Kids these days, the “Millennials,” are increasingly open to more global job opportunities. Which is good because that’s where the jobs are. The conflict is that younger folks are also a lot more likely to change jobs more frequently while employers and the government are looking to improve retention, which may be unrealistic given the nature of the current job market.

Wisdom and a Helping Hand - Amy Joyce at washingtonpost.com
On the importance of being a good mentor. The very large company I used to work for had very well-developed mentorship programs serving a variety of populations within the company. I participated in the “new minority employees” program and the “new technical employees” program. Mentors were very carefully screened and a lot of attention was paid to the matching process. These programs were crucial in my development there, and in my ultimate decision to leave, which I consider a testament to a good mentor/mentee relationship in that the best decision for me as a person was to not stay with the company, and my mentors were supportive of that.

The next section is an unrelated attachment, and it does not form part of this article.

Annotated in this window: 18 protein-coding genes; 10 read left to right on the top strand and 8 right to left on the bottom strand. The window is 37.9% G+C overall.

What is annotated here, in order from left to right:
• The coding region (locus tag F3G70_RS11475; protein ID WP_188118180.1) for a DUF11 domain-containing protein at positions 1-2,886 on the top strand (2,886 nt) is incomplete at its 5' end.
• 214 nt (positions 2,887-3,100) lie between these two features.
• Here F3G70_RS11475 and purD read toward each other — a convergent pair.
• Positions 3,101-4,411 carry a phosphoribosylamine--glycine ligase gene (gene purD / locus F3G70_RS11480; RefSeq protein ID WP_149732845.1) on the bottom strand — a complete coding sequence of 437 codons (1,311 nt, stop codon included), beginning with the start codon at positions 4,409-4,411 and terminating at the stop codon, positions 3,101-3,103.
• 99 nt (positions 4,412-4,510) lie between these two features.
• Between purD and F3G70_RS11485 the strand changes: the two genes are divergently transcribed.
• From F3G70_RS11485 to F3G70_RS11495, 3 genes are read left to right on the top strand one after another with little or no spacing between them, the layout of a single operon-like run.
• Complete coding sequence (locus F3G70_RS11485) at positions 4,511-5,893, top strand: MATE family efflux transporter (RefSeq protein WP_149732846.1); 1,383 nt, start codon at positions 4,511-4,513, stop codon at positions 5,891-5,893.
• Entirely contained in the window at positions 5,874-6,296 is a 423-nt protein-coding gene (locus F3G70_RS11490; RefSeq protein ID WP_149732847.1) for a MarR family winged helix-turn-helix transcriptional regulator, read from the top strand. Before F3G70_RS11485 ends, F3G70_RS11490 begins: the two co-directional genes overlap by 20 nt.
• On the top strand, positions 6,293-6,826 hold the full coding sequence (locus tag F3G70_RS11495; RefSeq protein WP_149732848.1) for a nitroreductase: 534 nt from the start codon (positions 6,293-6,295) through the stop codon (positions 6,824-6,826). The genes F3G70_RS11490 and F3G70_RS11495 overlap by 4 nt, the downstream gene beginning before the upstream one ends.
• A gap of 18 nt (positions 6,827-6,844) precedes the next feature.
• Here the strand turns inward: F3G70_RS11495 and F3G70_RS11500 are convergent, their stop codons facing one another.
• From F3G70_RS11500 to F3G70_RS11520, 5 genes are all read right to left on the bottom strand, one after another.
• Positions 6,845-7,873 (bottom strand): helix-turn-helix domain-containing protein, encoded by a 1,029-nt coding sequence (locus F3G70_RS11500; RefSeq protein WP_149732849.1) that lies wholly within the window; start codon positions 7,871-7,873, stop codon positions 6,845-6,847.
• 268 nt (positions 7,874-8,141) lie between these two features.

How to ask for mentoring - Brazen Careerist
On the flip side of the mentoring relationship. Penelope Trunk emphasizes that it’s all in the approach. Ask good questions of your potential mentor. More importantly, don’t be afraid to ask in the first place.

Georgetown Gets Grant for Workplace Flexibility - Workplace Prof Blog
“Workplace Flexibility 2010 believes that social change occurs best through a combination of voluntary action and government action. The American workplace is a complex, constantly changing, and rich human environment. We believe the best policy approach to workplace flexibility therefore combines thoughtful and creative government regulation, robust voluntary and individualized efforts by employers and employees, and governmental support of innovative employer and employee efforts.” Outstanding!

Fear Of Firing - BusinessWeek
“How the threat of litigation is making companies skittish about axing problem workers.” There are several issues: Whether the employee really is an underperformer, whether or not they really are being discriminated against, and whether the company retaliates when they get wind of the discrimination allegation. Even the largest companies with the most rigorous policies and review processes get caught up in seemingly frivolous lawsuits.

Recommended Reading is a weekly feature where we link to some of our favorite workplace-related blog posts and articles. If you would like to suggest a link to Erica, please email tips@raceintheworkplace.com

Watercooler: When the chair of the anti-racism committee is a racist

by Carmen Van Kerckhove

Watercooler is the section of the blog in which we share with you real-life horror stories from the frontlines of race in the workplace. :) This week, we have a story from V: